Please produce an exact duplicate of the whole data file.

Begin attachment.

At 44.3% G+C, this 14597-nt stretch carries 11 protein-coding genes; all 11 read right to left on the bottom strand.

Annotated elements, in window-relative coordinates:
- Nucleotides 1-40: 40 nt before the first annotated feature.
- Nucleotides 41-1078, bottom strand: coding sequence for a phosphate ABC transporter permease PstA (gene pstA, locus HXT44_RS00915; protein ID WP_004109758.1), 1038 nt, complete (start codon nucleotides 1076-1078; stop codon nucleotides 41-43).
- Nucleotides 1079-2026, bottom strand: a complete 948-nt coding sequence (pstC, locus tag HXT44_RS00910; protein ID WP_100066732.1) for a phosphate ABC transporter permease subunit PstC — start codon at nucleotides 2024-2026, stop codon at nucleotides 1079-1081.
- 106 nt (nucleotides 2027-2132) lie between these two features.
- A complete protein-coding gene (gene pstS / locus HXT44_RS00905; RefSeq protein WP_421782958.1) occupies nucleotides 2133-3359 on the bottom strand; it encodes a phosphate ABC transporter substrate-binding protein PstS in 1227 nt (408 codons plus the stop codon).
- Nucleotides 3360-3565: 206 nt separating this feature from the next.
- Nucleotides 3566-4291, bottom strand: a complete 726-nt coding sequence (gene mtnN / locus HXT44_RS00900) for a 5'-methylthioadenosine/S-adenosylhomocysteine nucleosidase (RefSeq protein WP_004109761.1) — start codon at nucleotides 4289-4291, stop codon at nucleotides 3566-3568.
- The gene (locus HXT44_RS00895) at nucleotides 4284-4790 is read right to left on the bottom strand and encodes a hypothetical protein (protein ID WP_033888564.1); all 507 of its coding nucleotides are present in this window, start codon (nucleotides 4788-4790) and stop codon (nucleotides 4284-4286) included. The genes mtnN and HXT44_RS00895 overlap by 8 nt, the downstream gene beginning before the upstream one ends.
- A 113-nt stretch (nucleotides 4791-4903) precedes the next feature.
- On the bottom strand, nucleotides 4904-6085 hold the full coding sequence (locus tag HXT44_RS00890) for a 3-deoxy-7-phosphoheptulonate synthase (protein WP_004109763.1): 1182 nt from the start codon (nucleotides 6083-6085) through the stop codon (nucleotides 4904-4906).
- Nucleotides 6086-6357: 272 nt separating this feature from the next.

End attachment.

At 44.3% G+C, this 14597-nt stretch carries 11 protein-coding genes; all 11 read right to left on the bottom strand.

Annotated elements, in window-relative coordinates:
- Nucleotides 1-40: 40 nt before the first annotated feature.
- Nucleotides 41-1078, bottom strand: coding sequence for a phosphate ABC transporter permease PstA (gene pstA, locus HXT44_RS00915; protein ID WP_004109758.1), 1038 nt, complete (start codon nucleotides 1076-1078; stop codon nucleotides 41-43).
- Nucleotides 1079-2026, bottom strand: a complete 948-nt coding sequence (pstC, locus tag HXT44_RS00910; protein ID WP_100066732.1) for a phosphate ABC transporter permease subunit PstC — start codon at nucleotides 2024-2026, stop codon at nucleotides 1079-1081.
- 106 nt (nucleotides 2027-2132) lie between these two features.
- A complete protein-coding gene (gene pstS / locus HXT44_RS00905; RefSeq protein WP_421782958.1) occupies nucleotides 2133-3359 on the bottom strand; it encodes a phosphate ABC transporter substrate-binding protein PstS in 1227 nt (408 codons plus the stop codon).
- Nucleotides 3360-3565: 206 nt separating this feature from the next.
- Nucleotides 3566-4291, bottom strand: a complete 726-nt coding sequence (gene mtnN / locus HXT44_RS00900) for a 5'-methylthioadenosine/S-adenosylhomocysteine nucleosidase (RefSeq protein WP_004109761.1) — start codon at nucleotides 4289-4291, stop codon at nucleotides 3566-3568.
- The gene (locus HXT44_RS00895) at nucleotides 4284-4790 is read right to left on the bottom strand and encodes a hypothetical protein (protein ID WP_033888564.1); all 507 of its coding nucleotides are present in this window, start codon (nucleotides 4788-4790) and stop codon (nucleotides 4284-4286) included. The genes mtnN and HXT44_RS00895 overlap by 8 nt, the downstream gene beginning before the upstream one ends.
- A 113-nt stretch (nucleotides 4791-4903) precedes the next feature.
- On the bottom strand, nucleotides 4904-6085 hold the full coding sequence (locus tag HXT44_RS00890) for a 3-deoxy-7-phosphoheptulonate synthase (protein WP_004109763.1): 1182 nt from the start codon (nucleotides 6083-6085) through the stop codon (nucleotides 4904-4906).
- Nucleotides 6086-6357: 272 nt separating this feature from the next.